John Barnes: Tactics largely irrelevant for England – what we need is luck

The Rio Report

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Former England star John Barnes explains what England have to do to win in Brazil, saying it is less about tactics and more about tempo.

You famously scored when England beat Brazil at the Maracana in 1984. How do you win matches in South American conditions, particularly against South American teams?

There’s no formula on how to win games in the heat. It’s about how you perform on day, particularly when teams are as closely matched as England, Uruguay and Italy.

Who knows what England have to do to win against Uruguay? Obviously scoring more goals than the opposition comes into it but, ultimately, specific tactics will go out of the window. A lot depends on how Uruguay – and their star players – play on the day.

The same goes for England. When teams are of a similar level luck has a major impact. In a way it’s dangerous to change the overall set-up of a team as players need to be comfortable in their roles.

One thing that Roy Hodgson has done though is change the tempo, as we saw against Peru, and will likely see in these next friendlies.

Roy had to do that. Tempo is one thing you have to change in the humidity and heat. You can’t play that fast pressing game in those conditions, so by slowing it down but retaining a similar shape England have done the right thing.

The opener against Italy will be played in Amazonian conditions in Manaus. How should England approach this match?

England have a natural disadvantage in that our club and national sides play at a high tempo and that doesn’t work in World Cups, especially not this one with the conditions as they are. Other sides are more accustomed to the slower tempo, and in the past we haven’t always changed ours.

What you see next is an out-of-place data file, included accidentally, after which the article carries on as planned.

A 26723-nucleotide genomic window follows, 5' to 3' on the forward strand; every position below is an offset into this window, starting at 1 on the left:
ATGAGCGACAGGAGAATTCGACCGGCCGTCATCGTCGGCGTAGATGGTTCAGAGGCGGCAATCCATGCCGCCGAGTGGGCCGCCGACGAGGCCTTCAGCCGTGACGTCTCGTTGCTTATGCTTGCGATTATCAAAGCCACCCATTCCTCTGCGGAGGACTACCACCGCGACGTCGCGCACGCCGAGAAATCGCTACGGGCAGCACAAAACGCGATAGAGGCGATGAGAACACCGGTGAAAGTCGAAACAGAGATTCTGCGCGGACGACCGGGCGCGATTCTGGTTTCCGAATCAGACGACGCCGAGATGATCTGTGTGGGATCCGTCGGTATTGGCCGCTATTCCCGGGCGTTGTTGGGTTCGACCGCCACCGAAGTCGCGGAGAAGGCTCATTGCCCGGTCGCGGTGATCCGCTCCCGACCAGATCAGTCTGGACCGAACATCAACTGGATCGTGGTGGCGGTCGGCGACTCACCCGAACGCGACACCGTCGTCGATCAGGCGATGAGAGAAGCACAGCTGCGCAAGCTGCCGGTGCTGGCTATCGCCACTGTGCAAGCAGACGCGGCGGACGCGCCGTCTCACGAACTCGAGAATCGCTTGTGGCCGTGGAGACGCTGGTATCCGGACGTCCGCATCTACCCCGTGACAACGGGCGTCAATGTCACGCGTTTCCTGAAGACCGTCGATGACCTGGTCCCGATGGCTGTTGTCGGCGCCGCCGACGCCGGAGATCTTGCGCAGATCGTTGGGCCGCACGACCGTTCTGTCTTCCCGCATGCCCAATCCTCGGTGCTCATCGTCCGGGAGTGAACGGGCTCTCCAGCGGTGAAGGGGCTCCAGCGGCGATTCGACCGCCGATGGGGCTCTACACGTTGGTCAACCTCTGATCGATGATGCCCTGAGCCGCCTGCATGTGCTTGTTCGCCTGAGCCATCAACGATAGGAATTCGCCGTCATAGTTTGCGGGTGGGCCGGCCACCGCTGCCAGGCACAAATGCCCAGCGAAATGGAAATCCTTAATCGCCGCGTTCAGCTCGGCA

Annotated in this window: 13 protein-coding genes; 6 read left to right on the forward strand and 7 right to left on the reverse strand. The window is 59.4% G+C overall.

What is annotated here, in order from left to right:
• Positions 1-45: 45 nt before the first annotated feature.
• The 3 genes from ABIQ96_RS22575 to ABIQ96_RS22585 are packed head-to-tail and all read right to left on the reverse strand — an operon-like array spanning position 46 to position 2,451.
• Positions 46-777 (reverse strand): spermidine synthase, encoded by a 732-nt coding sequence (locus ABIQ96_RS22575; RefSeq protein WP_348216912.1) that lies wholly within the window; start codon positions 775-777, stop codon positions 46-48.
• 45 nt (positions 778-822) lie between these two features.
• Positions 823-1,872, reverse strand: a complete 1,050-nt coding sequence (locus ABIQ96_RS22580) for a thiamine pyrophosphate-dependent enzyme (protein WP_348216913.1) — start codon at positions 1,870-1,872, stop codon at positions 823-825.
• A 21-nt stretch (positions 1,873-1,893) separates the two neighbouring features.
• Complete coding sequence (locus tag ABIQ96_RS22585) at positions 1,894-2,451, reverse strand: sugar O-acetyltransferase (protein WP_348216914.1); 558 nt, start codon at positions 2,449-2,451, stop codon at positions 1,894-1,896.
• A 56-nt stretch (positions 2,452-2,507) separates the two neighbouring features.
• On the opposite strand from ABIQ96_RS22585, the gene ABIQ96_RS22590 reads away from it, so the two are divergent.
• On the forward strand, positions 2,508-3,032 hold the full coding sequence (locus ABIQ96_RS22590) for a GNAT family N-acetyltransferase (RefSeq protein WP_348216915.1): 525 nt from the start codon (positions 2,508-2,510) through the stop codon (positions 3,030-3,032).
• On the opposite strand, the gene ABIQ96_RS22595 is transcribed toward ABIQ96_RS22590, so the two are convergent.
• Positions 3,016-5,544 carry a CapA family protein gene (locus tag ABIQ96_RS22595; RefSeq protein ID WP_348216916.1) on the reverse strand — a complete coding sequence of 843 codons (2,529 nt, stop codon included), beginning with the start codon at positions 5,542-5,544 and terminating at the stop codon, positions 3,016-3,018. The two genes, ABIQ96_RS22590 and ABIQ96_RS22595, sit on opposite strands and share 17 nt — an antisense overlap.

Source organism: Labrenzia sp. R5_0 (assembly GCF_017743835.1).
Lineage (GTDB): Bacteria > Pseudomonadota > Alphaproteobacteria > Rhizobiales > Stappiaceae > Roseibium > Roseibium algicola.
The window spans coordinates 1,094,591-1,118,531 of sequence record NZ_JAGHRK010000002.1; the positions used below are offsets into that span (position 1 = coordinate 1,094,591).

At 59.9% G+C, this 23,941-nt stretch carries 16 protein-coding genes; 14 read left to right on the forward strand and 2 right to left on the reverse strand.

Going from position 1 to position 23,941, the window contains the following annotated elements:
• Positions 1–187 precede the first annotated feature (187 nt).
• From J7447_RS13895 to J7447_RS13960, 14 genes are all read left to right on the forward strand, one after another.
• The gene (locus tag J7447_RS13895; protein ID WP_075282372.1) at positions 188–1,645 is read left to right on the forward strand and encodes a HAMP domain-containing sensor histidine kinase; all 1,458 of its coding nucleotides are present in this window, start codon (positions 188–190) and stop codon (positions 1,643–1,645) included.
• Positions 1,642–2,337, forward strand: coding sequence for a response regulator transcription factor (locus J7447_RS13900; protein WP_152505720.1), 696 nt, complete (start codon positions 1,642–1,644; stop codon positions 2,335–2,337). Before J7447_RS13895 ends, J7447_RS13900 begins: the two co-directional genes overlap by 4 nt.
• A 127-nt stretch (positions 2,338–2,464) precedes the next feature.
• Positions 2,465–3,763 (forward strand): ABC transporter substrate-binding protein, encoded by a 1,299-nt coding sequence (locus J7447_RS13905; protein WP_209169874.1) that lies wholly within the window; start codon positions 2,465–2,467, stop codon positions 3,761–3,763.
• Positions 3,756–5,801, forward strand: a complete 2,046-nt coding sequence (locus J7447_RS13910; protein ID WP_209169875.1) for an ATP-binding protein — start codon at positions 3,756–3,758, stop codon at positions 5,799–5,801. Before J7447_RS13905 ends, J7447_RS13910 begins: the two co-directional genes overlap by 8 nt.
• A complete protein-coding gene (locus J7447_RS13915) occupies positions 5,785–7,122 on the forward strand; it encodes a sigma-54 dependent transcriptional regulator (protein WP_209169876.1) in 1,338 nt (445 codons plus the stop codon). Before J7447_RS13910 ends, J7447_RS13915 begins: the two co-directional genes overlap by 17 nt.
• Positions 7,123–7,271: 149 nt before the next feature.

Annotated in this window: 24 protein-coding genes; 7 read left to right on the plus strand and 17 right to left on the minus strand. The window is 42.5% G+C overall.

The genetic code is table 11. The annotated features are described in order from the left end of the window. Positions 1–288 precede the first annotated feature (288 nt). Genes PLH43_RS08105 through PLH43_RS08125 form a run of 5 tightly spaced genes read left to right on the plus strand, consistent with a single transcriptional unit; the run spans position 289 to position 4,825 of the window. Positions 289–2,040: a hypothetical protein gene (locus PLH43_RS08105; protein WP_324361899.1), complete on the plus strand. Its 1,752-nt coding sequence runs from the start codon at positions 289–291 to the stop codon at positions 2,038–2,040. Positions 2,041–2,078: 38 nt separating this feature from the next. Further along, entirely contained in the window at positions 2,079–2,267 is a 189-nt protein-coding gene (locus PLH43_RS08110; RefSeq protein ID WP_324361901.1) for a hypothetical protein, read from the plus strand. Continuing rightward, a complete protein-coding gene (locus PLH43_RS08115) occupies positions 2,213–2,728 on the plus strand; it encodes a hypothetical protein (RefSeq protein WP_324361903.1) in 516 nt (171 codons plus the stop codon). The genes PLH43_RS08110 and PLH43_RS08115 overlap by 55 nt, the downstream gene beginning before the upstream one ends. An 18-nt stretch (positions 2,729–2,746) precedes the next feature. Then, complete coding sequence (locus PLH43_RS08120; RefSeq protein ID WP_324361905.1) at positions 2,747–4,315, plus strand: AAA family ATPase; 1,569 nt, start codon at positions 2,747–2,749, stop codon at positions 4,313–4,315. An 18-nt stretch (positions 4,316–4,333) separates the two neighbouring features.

One team that is used to playing at a slower tempo is Italy. But they will be just as affected as England by the conditions in Manaus, which will be even fiercer than when both sides play Uruguay.

The way the draw happened means England’s focus for the opener against Italy should be to aim not to lose it: focus on defending, counter attack when you get the chance.

This will actually give England a better chance of victory as it plays to some of their strengths – there is no need to go all out to win and risk getting picked apart, and the England team is likely to create their best chances on the break anyway.

The value is in not losing, as the last match sees England play Costa Rica - and there is every chance that one of Italy or Uruguay will do us a favour. And if we win the final game comfortably, we could even top the group.

England’s group is regarded as one of the toughest, if not the toughest. Can they get out of it and, if so, how far will they go?

For me, England have as good a chance of qualifying or even winning the group as Uruguay or Italy. They are all of a similar level - remember, Uruguay have some incredible players but they only finished fifth in South American qualifying. So I see England as having every chance of getting out of the group.

If we do get out of the group, we obviously have a great chance of reaching the quarters given it would be one of Colombia, Ivory Coast, Greece or Japan in the second round. But in the quarters you are likely looking at Brazil or Spain!

Can we beat them? Yes, on our day. But as I said it will need exceptional performances, and a healthy dose of luck. But realistically the quarter finals would be a good target.

Who will win the World Cup?

I think Brazil will win it. They are one of the best teams, are the home side, know the conditions, and have improved a lot recently, as have several South American sides.

Spain for me remain the best team in the world, but do they have the same desire and drive as Brazil now they’ve won it all? Maybe not, especially as Brazil will be helped by their fans.

In general the South American teams are stronger these days, with Chile in particular impressing me. They beat England 2-0 at Wembley, and Colombia also beat Belgium away. Argentina arguably haven’t improved, but they are still a top side of course.

Uruguay are a very good side and they’re not even in South America’s top four, having had to qualify through a play-off. Bearing in mind many of the European teams aren’t so strong at the moment, it’s hard to look past South Americans in South America.

John Barnes is taking part in Racing Post’s LIVE online World Cup preview on Wednesday, June 4, from 6.30pm. Follow @soccerbase for more info on how to watch and get involved and pick up Racing Post’s impartial World Cup Betting Guide FREE with Thursday’s paper.

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